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social good campaign-fitness, quality of life and business

Fitness as a Social Good

fitness as a social good

by Kenneth Rudich

Fitness speaks to the body’s ability to function efficiently and effectively.

why push fitness?

Remaining fit helps to increase the quality and years of a healthy life in three significant ways.

First, it aids with promoting individual fitness – where the ness is a state of being, the product of being fit.  It results in your body functioning efficiently and effectively.  Anybody at any age has the potential for achieving or improving fitness (but always check with your doctor before starting a fitness program).

The second significant contribution is to reduce the risk for disease.   A sedentary lifestyle – one in which there is too little movement – can make an individual prone to unhealthy conditions like diabetes, osteoporosis, obesity, back problems, and premature aging.  It also invites the advent of cardiovascular disease such as heart attacks, clogged arteries, and strokes. 

Third, a substantial absence of fitness within any sizable population can cause larger social ills in the form of decreased productivity, higher workplace absenteeism, skyrocketing healthcare costs, and rising insurance rates.  This not only hurts the community as a whole, but it also affects the individuals within it.  Furthermore, let’s be honest: asking a government to help contain the cost of healthcare when the citizens themselves are doing little about it is more than just a little hypocritical.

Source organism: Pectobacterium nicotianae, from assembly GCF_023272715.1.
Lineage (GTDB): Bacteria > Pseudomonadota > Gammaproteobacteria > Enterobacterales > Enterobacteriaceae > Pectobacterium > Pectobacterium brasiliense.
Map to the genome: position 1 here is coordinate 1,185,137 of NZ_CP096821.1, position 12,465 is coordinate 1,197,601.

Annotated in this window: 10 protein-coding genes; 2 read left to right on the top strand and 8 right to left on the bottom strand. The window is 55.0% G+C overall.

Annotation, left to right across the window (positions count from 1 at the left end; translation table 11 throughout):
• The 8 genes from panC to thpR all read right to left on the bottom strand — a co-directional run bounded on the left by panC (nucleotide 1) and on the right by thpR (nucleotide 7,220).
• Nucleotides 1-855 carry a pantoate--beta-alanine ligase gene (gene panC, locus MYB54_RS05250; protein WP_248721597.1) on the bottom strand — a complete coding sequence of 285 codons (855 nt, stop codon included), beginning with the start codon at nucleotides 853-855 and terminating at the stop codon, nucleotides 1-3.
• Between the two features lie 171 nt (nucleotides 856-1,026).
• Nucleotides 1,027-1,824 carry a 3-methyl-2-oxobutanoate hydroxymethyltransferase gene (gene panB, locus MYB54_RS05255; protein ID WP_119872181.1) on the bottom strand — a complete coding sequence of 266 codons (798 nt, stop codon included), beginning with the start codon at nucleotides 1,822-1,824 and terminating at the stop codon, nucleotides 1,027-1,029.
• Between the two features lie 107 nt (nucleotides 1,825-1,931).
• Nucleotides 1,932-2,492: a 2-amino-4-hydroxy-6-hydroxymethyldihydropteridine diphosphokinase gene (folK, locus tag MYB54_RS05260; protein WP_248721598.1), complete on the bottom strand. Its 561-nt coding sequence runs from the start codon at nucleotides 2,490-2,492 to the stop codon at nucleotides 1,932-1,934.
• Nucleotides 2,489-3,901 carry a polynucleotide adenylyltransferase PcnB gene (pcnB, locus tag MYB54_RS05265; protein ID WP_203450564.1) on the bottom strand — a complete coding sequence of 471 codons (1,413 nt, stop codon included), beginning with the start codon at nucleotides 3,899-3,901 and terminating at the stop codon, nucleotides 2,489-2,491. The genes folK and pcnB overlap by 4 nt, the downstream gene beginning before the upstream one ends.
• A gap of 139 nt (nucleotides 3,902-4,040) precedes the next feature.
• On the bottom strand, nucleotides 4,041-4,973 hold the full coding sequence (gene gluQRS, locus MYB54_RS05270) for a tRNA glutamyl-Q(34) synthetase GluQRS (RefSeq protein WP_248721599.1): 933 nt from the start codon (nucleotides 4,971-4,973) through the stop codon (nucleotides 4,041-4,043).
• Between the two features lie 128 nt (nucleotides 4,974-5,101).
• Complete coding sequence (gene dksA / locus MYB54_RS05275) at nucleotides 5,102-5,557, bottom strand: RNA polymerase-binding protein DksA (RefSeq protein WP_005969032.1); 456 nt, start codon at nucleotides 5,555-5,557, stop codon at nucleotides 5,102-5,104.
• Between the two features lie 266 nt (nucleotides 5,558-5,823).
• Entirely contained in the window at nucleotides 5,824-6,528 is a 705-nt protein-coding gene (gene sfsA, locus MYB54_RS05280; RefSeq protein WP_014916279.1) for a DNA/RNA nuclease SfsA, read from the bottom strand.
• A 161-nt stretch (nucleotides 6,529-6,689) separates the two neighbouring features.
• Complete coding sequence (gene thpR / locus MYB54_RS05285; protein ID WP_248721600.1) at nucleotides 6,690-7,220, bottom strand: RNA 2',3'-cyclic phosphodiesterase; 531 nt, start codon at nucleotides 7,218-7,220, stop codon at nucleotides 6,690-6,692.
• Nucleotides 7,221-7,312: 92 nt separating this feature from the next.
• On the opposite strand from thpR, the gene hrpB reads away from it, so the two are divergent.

These are just a few of the reasons for advocating the pursuit of fitness among individuals, groups and society at-large.  I’ll bet you can think of at least a handful more.

advocating fitness 

By advocate, I mean promoting two characteristics in particular.

The first is knowledge about fitness – in other words, for you to become an educated fitness, health and wellness consumer.  This entails matters like knowing the types of activities that are recommended and/or ill-advised, the various aspects of a sound fitness program, and possessing the skill to assess and manage your own fitness rather than remain wholly dependent on someone else always telling you what to do. 

The second is to adopt a healthy lifestyle for now and into the future.  This suggests that you personally embrace a healthy lifestyle and hold yourself accountable for sustaining it.  This last part is the reason for suggesting the first form of advocacy above.

i’m not an expert, and I won’t try to play one either

As part of the social good campaign, I will re-visit this subject often in the weeks ahead. 

The bulk of the information I provide will be based on nearly twenty years of collaborating with Dr. Charles Corbin, a now emeritus professor of Exercise and Wellness from a major university in the United States.  He is the content expert.  I merely worked with him over the years to package the content for distance and online learning.  Google his name if you want to go to the source of this information about fitness and wellness – and a quite renowned source, I might add – especially if you want to enlighten your understanding of how to incorporate more of both into your life.

Meanwhile, I will try to be a faithful conduit for advocating and promoting the pursuit of health and wellness; and I will never pretend to be anything more than just that and that alone.

My definition of success for this endeavor is to whet your appetite to learn more, to want to become an educated consumer and, most importantly, to nudge you toward adopting a healthy lifestyle if you haven’t already. 

Perhaps you’ll even find yourself advocating it to others, like family and friends.

25 Comments

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